Produced by the director of “Don’t Look Up,” the ad assures viewers Chevron has “billions and billions of dollars to pay for this commercial time, this cheesy footage, and this bullshit music.”
JULIA CONLEYSeptember 30, 2022
Over images typical of fossil fuel company ads that have been accused of “greenwashing” their practices, a new viral video explains that oil giant Chevron is “actively murdering” people across the globe as it continues to extract fossil fuels despite warnings from climate and energy experts alike.
“We at Chevron believe there is nothing more precious than life,” the voiceover says over footage of a newborn baby and mother. “And the most precious life of all is the dead kind, that has been compressed for hundreds of millions of years under massive rocks until it magically becomes oil.”
The parody ad, which was released Thursday, goes on to show a wind power farm, a child’s birthday party, marine life, and a picturesque image of an oil rig at sunset as the narration explains that the oil it refines and sells as gasoline makes it possible for “a cool-ass tank” to “crush a clay hut” and an airplane to “take a businessman 3,000 miles to have dinner with someone, or whatever, all the while releasing greenhouse gases that are transforming the planet right this second.”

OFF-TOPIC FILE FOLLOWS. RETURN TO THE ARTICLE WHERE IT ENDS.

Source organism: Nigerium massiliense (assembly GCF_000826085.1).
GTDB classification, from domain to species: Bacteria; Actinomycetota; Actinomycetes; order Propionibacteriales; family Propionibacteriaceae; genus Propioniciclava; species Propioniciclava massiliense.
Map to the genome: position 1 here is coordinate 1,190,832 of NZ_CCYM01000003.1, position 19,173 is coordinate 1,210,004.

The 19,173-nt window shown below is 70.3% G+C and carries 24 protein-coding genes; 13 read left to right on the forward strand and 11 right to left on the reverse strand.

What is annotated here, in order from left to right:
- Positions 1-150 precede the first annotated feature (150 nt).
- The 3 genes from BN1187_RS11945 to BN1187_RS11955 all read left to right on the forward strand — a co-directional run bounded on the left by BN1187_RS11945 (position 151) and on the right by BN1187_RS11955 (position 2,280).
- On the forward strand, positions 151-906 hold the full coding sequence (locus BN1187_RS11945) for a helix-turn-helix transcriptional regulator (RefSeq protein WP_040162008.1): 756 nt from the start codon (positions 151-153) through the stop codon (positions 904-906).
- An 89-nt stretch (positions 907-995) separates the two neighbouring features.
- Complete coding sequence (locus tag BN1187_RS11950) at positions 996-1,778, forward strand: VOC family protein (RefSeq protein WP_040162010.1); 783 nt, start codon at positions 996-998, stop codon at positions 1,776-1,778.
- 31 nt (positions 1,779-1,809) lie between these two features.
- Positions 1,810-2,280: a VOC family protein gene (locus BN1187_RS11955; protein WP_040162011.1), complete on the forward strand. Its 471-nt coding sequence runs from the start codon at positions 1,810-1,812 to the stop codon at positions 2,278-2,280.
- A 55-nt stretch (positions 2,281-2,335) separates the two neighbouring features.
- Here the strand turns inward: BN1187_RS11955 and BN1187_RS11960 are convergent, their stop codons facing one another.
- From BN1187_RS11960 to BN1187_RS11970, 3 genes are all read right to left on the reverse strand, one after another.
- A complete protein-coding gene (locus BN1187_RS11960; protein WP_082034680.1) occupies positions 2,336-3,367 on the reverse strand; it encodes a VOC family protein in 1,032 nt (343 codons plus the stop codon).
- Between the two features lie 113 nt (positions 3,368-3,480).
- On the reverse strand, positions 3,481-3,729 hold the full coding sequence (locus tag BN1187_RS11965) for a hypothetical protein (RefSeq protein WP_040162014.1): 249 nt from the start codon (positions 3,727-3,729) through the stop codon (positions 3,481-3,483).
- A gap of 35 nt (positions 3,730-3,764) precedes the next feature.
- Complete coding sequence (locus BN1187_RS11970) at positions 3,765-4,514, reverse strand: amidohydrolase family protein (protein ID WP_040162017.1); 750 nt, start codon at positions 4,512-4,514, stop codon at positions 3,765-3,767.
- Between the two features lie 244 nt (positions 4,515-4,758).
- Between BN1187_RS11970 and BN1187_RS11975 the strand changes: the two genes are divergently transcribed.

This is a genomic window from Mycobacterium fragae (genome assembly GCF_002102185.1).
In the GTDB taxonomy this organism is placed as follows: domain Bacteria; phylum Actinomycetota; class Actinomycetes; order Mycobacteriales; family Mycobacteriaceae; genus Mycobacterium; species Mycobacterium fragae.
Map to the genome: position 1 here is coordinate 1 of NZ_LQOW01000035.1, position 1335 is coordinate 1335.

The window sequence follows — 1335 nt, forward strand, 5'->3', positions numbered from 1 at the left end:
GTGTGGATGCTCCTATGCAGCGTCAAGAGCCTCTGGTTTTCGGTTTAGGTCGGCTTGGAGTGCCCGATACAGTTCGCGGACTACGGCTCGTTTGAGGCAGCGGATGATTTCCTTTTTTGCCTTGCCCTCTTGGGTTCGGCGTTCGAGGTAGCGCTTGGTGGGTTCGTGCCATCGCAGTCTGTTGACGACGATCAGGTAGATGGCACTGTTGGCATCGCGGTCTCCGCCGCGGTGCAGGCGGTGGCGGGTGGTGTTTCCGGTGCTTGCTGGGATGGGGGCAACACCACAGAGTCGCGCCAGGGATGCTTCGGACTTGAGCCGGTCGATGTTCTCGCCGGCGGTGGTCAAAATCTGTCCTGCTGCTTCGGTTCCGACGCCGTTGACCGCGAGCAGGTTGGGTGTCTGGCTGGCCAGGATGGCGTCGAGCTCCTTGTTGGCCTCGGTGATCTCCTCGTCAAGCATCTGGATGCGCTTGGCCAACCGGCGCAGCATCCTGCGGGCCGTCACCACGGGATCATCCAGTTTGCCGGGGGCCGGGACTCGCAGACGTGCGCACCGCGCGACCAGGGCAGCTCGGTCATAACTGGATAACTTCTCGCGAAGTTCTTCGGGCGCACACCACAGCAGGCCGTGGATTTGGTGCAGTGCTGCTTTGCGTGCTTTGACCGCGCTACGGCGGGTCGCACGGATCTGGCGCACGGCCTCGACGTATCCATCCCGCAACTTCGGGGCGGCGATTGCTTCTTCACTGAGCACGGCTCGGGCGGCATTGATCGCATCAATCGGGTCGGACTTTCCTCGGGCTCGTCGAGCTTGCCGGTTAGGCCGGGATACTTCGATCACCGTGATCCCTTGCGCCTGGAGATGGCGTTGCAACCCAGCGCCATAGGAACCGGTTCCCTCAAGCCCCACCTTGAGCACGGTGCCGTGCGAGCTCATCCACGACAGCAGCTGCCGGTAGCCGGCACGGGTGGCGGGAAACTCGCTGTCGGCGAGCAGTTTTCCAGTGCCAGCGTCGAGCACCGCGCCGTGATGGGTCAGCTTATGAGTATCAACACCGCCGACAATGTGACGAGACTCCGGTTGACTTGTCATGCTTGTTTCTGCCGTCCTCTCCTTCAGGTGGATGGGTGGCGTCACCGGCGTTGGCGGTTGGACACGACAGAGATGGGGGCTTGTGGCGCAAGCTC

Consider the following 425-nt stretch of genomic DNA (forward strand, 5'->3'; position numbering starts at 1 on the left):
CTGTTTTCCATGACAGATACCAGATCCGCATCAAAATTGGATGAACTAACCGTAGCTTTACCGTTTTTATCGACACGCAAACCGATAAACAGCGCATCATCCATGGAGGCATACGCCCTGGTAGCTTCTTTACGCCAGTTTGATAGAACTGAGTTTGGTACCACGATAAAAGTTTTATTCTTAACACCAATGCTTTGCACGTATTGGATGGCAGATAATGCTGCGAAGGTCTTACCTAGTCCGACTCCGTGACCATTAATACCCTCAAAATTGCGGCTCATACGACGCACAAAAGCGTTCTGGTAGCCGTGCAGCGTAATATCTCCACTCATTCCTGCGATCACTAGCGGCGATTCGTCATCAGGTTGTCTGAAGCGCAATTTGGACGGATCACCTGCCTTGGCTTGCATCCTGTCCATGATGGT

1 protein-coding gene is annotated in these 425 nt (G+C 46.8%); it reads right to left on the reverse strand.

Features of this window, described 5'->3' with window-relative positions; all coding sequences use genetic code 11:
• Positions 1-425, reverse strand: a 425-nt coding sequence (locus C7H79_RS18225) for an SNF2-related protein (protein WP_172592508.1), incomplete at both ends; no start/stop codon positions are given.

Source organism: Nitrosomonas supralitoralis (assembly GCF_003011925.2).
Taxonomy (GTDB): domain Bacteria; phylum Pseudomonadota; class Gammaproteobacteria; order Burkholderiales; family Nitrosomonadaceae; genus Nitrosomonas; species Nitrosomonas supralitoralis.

While the images displayed continue to show an idealized image of families, pets, and nature, viewers are assured that “we at Chevron straight-up don’t give a single fuck about you, your weird children, or your stupid, ratty-ass dog.”
The company also has “billions and billions of dollars,” the narrator says, “to pay for this commercial time, this cheesy footage, and this bullshit music, all so you’ll be lulled into a catatonic state that makes you forget one singular fact: Chevron is actively murdering you every day.”
The fake ad was released weeks after the U.K.-based group InfluenceMap revealed that the five largest fossil fuel companies—Chevron, BP, ExxonMobil, Shell, and TotalEnergies—spend a cumulative $750 million per year on public relations campaigns to make the corporations seem committed to climate action, while spending just 12% of their capital expenditures on low-carbon activities.
The parody, which was produced by film director Adam McKay, amounted to a “surprisingly honest” advertisement for Chevron, said the Climate Ad Project.
“Normally I’m anti-fossil fuel advertising, but this one should be watched by everyone on the planet,” said Jamie Henn, director of Fossil Free Media, which supports the movement to end fossil fuels by pushing back against industry propaganda.
Along with the video, McKay, who directed the climate crisis-themed satire Don’t Look Up last year, posted several doctored images of news coverage of Hurricane Ian, which killed at least 21 people when it devastated parts of Florida this week.
The images showed news outlets labeling the storm Hurricane Chevron, Hurricane Exxon, and Hurricane Shell, referring to scientists’ warnings that the continued extraction of fossil fuel is intensifying extreme weather events.